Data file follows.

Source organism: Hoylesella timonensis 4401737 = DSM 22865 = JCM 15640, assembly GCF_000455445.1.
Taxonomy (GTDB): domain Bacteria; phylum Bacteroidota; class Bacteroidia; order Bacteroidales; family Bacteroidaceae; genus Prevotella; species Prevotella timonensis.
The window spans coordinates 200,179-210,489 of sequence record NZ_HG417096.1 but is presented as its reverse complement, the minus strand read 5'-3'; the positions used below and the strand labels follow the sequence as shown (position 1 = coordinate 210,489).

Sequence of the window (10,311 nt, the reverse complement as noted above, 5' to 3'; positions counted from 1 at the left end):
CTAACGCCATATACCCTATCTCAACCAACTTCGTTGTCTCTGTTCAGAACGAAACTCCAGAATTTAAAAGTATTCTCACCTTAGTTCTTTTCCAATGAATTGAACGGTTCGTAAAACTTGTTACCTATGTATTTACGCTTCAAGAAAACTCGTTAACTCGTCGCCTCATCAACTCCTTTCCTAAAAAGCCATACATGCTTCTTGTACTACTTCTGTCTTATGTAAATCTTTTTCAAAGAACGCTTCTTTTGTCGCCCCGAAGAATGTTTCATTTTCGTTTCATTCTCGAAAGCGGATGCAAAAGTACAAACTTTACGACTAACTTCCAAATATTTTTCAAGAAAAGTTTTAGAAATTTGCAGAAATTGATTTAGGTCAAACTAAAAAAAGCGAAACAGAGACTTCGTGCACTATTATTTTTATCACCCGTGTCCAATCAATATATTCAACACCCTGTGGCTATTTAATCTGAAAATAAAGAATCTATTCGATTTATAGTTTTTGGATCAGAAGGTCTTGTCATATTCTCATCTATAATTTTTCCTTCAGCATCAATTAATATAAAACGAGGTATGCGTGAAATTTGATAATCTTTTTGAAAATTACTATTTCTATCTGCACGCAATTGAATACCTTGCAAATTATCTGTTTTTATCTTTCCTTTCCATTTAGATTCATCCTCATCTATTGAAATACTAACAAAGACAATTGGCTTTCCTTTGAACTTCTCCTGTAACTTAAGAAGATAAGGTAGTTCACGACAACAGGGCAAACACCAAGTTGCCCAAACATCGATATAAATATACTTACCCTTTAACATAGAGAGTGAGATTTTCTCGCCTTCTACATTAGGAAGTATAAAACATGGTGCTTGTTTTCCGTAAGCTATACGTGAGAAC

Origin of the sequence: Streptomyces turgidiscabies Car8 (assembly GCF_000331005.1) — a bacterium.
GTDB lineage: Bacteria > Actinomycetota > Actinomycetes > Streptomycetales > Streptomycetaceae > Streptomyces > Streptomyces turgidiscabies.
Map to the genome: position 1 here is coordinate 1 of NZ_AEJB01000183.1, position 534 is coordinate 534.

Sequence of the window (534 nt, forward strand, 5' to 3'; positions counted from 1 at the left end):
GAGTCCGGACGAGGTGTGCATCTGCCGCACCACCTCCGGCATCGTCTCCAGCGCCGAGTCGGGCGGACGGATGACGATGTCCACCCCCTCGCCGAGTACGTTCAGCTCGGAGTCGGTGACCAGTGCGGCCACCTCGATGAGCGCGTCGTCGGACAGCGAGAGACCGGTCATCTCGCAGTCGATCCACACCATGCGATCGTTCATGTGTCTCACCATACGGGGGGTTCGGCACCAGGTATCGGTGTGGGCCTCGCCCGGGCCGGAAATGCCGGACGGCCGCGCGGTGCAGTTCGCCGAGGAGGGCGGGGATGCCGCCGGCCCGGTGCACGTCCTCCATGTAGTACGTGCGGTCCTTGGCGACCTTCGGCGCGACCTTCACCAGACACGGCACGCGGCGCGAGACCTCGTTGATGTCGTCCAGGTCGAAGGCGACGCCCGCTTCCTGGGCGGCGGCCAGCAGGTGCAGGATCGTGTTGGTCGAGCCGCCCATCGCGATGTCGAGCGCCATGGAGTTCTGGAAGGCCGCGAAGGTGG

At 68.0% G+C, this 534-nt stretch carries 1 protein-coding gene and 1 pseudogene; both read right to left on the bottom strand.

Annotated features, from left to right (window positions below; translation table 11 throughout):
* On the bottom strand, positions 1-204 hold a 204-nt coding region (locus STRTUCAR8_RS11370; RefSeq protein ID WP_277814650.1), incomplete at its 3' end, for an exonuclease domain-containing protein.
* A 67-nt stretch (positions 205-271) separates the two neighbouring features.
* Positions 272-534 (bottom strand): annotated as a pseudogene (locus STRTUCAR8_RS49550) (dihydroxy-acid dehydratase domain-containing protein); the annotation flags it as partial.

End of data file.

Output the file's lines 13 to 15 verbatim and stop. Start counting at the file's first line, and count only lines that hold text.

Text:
* On the bottom strand, positions 1-204 hold a 204-nt coding region (locus STRTUCAR8_RS11370; RefSeq protein ID WP_277814650.1), incomplete at its 3' end, for an exonuclease domain-containing protein.
* A 67-nt stretch (positions 205-271) separates the two neighbouring features.
* Positions 272-534 (bottom strand): annotated as a pseudogene (locus STRTUCAR8_RS49550) (dihydroxy-acid dehydratase domain-containing protein); the annotation flags it as partial.